Milagros - Miracles

Jan 30, 2017

"On visits to norther New Mexican chapels, I've seen milagros dangling near saint icons or placed at the feet of statues."
Credit Karen Madorin / Logan, Kansas

Hello, this is Karen Madorin from Logan, Kansas, sharing her insights into John Nichols’ The Milagro Beanfield War for High Plains Radio Readers. Like any book worth reading, this one generates a gazillion not necessarily related ideas. One of those is what is a Milagro?

When Nichols wrote this novel based on his own experiences, experts in the publishing business told him he’d have to change the title so it didn’t have a foreign term in it. Naysayers explained the reading public didn’t buy such books. He didn’t follow their directions. Now plenty of people have enjoyed it and learned that Milagro means miracle.

In the Hispanic culture, Milagros are traditionally small charms representing different body parts, livestock, heart shapes, and other symbolic prayer requests. Petitioners buy or make these tiny icons of tin, wood, wax, silver, and even gold. Believers might wear them as little charms to remind themselves of their supplications or they may place them near statues of saints who represent their particular petition.

The curious can shop for them online or travel to a region where these popular folk charms are available in local markets. >From childhood on, I’ve enjoyed examining boxes full of them in Santa Fe, Albuquerque, Juarez, and California stores. I love running my fingers through hundreds of them and listening to their tinny tinkle. They remind me to hope for the best.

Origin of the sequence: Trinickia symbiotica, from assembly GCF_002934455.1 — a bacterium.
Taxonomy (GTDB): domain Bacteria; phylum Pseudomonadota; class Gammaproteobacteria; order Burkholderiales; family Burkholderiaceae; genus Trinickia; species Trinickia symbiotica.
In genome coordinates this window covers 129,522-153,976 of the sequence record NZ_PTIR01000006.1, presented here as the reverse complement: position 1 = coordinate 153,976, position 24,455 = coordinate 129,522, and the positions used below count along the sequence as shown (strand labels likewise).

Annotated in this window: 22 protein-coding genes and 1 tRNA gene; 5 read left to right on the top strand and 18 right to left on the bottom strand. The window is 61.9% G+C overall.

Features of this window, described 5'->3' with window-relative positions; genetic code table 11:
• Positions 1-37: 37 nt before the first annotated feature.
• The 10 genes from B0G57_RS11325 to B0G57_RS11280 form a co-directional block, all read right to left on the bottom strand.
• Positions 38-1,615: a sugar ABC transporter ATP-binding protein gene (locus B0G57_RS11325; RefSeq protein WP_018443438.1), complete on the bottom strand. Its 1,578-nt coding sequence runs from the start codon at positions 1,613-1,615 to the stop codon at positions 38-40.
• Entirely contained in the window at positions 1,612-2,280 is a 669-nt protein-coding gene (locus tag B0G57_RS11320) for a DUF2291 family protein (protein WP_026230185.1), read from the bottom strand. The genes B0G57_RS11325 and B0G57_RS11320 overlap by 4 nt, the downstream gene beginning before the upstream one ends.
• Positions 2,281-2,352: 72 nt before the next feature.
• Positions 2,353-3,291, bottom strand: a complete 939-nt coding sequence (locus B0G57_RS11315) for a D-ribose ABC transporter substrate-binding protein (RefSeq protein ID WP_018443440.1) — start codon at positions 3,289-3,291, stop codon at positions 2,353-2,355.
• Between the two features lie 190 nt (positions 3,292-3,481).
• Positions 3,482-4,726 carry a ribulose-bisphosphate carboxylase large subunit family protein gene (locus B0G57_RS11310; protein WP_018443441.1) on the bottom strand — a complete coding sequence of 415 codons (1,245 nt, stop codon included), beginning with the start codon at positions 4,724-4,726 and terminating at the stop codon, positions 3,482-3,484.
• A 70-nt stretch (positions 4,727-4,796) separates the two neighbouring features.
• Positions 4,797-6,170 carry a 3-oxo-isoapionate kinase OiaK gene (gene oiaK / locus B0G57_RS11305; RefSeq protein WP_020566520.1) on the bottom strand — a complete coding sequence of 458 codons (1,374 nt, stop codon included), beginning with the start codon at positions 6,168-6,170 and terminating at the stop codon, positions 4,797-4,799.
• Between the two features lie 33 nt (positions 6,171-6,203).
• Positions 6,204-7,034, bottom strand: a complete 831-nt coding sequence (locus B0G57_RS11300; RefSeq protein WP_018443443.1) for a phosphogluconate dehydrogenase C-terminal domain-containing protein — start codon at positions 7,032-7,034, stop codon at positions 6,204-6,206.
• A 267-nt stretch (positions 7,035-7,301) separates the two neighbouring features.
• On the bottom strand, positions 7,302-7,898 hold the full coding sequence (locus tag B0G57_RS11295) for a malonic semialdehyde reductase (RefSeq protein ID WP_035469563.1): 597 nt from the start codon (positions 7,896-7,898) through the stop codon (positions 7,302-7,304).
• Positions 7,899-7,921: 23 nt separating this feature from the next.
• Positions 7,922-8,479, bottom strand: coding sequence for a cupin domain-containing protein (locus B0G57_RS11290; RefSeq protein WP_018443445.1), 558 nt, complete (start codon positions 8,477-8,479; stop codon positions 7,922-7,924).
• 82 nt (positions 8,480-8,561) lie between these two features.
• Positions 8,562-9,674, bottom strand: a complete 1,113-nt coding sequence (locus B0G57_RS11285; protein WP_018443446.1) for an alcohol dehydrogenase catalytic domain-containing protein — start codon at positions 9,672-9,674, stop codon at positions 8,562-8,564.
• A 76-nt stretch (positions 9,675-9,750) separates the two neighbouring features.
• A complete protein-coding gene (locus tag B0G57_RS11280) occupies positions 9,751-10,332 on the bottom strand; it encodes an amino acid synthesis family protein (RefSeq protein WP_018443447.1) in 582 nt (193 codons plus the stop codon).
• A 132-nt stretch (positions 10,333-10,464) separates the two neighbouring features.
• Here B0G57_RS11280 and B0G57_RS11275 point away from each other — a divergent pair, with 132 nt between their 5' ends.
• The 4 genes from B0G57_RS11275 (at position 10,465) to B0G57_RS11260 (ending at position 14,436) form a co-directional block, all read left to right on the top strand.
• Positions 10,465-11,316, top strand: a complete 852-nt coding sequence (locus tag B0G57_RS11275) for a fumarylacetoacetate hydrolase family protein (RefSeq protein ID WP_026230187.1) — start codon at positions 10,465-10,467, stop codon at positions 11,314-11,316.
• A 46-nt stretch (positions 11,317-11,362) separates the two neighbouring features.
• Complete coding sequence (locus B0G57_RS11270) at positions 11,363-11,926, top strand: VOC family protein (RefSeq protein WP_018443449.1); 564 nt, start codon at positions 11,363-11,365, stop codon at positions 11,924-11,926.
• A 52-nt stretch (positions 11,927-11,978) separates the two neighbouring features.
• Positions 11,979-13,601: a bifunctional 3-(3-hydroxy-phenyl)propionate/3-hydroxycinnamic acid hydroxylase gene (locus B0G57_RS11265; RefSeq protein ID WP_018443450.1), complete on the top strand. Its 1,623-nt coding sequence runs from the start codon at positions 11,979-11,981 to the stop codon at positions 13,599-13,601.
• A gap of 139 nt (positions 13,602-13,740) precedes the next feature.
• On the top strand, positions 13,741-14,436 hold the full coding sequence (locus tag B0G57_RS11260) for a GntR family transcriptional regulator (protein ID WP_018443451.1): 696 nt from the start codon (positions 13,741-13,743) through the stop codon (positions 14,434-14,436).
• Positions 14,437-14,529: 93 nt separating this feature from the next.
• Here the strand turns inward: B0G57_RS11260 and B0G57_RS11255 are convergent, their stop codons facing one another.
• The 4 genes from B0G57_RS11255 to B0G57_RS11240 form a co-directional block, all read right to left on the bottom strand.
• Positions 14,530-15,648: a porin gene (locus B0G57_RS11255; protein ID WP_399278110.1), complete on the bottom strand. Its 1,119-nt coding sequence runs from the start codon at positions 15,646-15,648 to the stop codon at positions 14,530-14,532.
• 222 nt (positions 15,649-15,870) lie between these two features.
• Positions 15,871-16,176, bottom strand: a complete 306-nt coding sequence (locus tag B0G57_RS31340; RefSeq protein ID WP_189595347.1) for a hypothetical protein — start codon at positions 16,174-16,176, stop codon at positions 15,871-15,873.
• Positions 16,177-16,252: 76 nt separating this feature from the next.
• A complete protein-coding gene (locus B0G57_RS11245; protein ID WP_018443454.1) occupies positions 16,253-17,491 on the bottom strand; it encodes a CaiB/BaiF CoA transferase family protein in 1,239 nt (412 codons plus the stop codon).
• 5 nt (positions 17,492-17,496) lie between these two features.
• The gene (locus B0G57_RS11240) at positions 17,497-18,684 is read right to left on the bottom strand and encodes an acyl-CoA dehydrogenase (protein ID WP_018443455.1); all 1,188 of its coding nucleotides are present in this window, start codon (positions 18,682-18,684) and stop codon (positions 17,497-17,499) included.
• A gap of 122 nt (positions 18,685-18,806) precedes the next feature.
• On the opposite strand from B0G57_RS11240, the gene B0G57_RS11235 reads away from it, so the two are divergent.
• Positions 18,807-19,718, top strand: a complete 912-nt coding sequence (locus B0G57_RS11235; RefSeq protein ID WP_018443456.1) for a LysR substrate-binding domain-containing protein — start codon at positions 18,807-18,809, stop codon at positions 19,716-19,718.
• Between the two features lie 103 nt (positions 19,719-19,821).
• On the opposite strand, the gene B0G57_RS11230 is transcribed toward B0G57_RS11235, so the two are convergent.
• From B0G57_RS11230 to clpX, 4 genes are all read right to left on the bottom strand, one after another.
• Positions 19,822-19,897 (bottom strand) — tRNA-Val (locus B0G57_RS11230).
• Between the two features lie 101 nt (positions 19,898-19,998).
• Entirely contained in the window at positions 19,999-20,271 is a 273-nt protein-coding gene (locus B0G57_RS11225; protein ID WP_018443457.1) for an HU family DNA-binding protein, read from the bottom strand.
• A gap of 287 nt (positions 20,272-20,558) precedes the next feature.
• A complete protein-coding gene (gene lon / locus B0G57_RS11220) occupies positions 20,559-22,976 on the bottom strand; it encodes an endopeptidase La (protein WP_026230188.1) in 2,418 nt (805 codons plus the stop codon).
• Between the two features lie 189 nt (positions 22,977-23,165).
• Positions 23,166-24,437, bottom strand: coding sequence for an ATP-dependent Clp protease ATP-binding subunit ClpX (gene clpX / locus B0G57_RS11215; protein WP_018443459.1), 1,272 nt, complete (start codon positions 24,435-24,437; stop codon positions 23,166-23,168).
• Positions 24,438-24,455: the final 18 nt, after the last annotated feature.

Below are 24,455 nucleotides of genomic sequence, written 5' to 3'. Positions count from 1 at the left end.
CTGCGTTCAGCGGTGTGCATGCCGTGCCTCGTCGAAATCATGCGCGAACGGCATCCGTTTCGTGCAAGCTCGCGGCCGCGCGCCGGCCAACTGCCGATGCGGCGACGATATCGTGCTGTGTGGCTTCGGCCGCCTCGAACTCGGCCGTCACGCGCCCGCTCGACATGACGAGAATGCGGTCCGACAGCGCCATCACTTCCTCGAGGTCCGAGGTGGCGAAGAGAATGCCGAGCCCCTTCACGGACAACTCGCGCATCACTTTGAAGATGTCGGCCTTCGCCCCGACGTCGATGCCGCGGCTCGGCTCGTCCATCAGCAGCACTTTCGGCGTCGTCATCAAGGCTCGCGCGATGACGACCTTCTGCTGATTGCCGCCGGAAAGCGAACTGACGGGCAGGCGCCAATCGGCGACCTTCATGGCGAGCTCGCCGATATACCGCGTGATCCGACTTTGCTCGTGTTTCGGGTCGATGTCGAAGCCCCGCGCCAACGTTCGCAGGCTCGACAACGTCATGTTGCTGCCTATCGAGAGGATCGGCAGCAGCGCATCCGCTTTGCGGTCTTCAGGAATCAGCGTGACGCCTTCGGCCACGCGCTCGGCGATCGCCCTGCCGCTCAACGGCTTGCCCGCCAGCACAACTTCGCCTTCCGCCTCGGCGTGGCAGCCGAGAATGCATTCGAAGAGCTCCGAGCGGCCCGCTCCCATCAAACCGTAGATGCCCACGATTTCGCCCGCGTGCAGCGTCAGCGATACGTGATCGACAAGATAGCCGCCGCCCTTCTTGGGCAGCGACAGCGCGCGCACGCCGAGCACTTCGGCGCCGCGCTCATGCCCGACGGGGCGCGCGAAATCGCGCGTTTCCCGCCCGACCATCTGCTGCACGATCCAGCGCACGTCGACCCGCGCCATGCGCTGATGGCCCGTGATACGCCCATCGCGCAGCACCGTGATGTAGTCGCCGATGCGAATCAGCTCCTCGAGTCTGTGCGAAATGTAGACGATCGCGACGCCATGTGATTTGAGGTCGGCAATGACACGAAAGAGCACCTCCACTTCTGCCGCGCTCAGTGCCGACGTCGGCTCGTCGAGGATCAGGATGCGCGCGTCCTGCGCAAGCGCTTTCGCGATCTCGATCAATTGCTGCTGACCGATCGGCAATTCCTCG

On visits to northern New Mexican chapels, I’ve seen them dangling near saint icons or placed at the feet of these saint statues. In Chimayo, the source of healing soil, I examined not only tiny Milagros displayed in the foyer but also no longer necessary crutches, braces, walkers, breathing machines, and other evidence of miracle cures.

Readers might consider the book The Milagro Beanfield War itself a Milagro. John Nichols and reviewers certainly never expected it to become a classic, let alone the inspiration for a Robert Redford movie. It’s developed a cult following that’s kept it before the public for nearly 50 years. Ageless themes, including a Great Plains chronic need-water replenishment-- make it as relevant today as it was in 1974. Nichols takes readers to an arid land and uses unlikely heroes to overcome impossible conflicts in the quirkiest fashion.